International Monetary Fund. External Relations Dept.
The IMF announced on January 31 that it has published the Results of the 1997 Coordinated Portfolio Investment Survey. The survey, which was conducted by the IMF, is the first major internationally coordinated statistical initiative designed to gauge portfolio claims on individual countries by the world’s principal investing nations.
Canadian housing prices are higher than levels consistent with current fundamentals in some provinces. The empirical estimates suggest that a 10 percent decline in housing prices would lead to a 1¼ percent decline in private consumption. The high level of household leverage and housing prices could prove to be a source of vulnerability. The rebound in debt and housing prices after the crisis largely reflects the resilience of the financial system and the stronger economic recovery in Canada, as well as historically low interest rates.
Crisis Stalls Globalization: Reshaping the World Economy" examines the multiple facets of the recession-from the impact on individual economies to the effect on the global payments imbalances that were partially at the root of the crisis-and offers a variety of suggestions for supporting a recovery and averting future crises. Several IMF studies shed light on the depth of the crisis-including a survey of the sharp drop in trade finance, along with quantitative findings about the direct and indirect costs of the financial turbulence-and debate what is to be done from several angles, including the redesign of the regulatory framework and ways to plug large data gaps to prevent future crises and aid in the creation of early warning systems. Opinion pieces discuss the shifting boundaries between the state and markets, the agenda for financial sector reform, and the governance of global financial markets. The issue also includes a historical perspective to see when restructuring the global financial architecture actually succeeds. "People in Economics" profiles Nouriel Roubini; "Back to Basics" looks at what makes a recession; and "Data Spotlight" examines Latin America's debt.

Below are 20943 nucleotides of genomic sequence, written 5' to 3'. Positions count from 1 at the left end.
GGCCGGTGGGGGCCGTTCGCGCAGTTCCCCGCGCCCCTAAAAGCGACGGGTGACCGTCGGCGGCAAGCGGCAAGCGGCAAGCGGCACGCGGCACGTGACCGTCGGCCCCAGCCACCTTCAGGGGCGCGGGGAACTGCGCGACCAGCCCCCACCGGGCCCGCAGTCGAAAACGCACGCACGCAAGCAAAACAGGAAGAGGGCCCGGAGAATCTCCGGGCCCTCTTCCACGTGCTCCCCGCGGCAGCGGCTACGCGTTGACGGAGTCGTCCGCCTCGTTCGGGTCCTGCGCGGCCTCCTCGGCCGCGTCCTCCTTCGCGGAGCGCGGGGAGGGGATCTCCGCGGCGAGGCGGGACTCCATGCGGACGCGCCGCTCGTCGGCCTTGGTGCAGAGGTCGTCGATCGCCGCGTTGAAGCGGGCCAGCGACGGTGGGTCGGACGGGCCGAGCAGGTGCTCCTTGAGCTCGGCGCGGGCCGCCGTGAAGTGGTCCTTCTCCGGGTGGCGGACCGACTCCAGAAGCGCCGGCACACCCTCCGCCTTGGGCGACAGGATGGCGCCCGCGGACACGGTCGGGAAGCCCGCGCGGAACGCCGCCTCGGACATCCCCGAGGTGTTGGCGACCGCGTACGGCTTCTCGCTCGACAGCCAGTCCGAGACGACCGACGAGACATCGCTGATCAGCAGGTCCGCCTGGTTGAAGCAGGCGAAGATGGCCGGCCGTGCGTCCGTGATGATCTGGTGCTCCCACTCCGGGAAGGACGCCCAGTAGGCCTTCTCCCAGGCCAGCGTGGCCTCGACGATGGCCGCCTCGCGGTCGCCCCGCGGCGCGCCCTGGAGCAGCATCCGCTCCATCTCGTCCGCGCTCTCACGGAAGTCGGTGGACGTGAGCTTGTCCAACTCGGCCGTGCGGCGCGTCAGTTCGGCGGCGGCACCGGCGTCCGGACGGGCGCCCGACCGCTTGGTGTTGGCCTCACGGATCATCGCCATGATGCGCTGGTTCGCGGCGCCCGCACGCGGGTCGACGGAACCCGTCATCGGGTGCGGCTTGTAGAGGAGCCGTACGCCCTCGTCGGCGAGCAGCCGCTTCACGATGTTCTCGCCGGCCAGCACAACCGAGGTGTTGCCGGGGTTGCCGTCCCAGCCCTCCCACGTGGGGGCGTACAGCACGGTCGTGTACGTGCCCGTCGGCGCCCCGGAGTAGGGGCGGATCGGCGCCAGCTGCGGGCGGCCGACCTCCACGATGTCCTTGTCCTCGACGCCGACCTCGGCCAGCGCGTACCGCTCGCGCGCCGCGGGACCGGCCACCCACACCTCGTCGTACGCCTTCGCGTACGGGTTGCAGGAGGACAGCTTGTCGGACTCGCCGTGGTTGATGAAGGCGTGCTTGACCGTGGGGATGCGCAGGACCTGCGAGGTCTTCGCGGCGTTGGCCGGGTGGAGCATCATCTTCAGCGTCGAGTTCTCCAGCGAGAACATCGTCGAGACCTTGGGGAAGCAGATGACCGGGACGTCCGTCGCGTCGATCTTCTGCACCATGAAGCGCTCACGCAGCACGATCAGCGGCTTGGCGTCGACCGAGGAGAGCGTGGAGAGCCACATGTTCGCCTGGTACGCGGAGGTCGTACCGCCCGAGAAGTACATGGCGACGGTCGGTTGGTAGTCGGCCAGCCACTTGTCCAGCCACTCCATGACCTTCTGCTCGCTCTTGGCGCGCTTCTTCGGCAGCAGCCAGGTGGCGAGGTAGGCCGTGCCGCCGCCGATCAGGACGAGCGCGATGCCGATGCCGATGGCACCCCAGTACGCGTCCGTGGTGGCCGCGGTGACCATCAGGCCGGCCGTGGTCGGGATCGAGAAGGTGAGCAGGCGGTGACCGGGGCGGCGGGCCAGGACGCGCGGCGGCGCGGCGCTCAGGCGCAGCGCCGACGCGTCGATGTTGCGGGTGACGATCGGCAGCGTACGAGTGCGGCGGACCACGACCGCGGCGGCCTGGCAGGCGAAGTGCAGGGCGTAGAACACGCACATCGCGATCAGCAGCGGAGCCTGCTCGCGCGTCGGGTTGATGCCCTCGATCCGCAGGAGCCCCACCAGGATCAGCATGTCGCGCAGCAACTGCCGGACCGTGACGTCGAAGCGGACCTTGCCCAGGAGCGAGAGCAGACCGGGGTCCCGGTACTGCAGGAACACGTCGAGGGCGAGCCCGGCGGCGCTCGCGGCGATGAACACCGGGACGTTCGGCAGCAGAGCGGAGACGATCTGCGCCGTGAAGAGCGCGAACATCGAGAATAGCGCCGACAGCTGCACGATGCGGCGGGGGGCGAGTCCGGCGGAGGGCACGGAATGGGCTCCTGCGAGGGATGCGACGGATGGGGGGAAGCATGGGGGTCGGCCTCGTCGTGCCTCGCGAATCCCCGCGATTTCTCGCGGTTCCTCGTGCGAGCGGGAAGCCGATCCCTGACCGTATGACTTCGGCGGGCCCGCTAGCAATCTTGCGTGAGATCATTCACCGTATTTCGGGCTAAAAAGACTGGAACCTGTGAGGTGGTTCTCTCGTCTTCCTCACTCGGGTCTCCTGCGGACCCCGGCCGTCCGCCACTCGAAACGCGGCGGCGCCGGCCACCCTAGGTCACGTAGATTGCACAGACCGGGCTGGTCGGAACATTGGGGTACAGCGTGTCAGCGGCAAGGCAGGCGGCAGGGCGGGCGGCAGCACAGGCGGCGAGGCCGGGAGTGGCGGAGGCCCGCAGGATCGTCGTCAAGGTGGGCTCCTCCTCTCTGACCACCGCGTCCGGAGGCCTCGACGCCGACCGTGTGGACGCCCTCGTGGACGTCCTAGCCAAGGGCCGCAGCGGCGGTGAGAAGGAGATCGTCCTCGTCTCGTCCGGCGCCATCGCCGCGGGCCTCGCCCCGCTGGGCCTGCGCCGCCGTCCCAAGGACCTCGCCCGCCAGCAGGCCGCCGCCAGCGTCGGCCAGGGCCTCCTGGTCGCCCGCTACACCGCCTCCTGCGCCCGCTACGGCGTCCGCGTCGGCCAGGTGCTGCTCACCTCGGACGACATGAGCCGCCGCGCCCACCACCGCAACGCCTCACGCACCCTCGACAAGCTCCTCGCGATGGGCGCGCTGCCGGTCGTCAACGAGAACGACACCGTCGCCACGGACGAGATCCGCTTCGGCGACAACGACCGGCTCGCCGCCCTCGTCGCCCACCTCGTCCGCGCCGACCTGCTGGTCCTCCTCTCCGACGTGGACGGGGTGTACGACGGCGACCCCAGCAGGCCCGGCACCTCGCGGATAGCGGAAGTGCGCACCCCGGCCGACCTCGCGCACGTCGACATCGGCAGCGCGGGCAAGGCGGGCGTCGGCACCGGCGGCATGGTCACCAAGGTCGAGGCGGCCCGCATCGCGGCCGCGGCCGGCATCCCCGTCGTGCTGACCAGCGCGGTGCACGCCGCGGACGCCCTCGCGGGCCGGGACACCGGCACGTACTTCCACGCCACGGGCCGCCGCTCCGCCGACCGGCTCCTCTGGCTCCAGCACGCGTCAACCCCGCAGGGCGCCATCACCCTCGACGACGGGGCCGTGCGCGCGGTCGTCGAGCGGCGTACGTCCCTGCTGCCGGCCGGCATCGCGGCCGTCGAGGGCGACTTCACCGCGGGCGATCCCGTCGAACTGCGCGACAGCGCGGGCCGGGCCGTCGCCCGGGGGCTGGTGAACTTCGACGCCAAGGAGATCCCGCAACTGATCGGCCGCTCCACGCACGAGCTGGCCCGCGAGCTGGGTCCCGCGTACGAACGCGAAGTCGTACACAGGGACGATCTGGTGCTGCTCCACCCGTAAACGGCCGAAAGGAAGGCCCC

This Coordinated Direct Investment Survey Guide (Guide) has been prepared to assist economies in participating in the Coordinated Direct Investment Survey (CDIS). The CDIS is being conducted under the auspices of the Statistics Department of the IMF across a wide range of economies. The survey is conducted simultaneously by all participating economies; uses consistent definitions; and encourages best practices in collecting, compiling, and disseminating data on direct investment positions. The CDIS is thus an important tool in capturing world totals and the geographic distribution of direct investment positions, thereby contributing to important new understandings of the extent of globalization, and improving the overall quality of direct investment data worldwide. As of the writing of this updated Guide, more than 100 economies participate in the CDIS.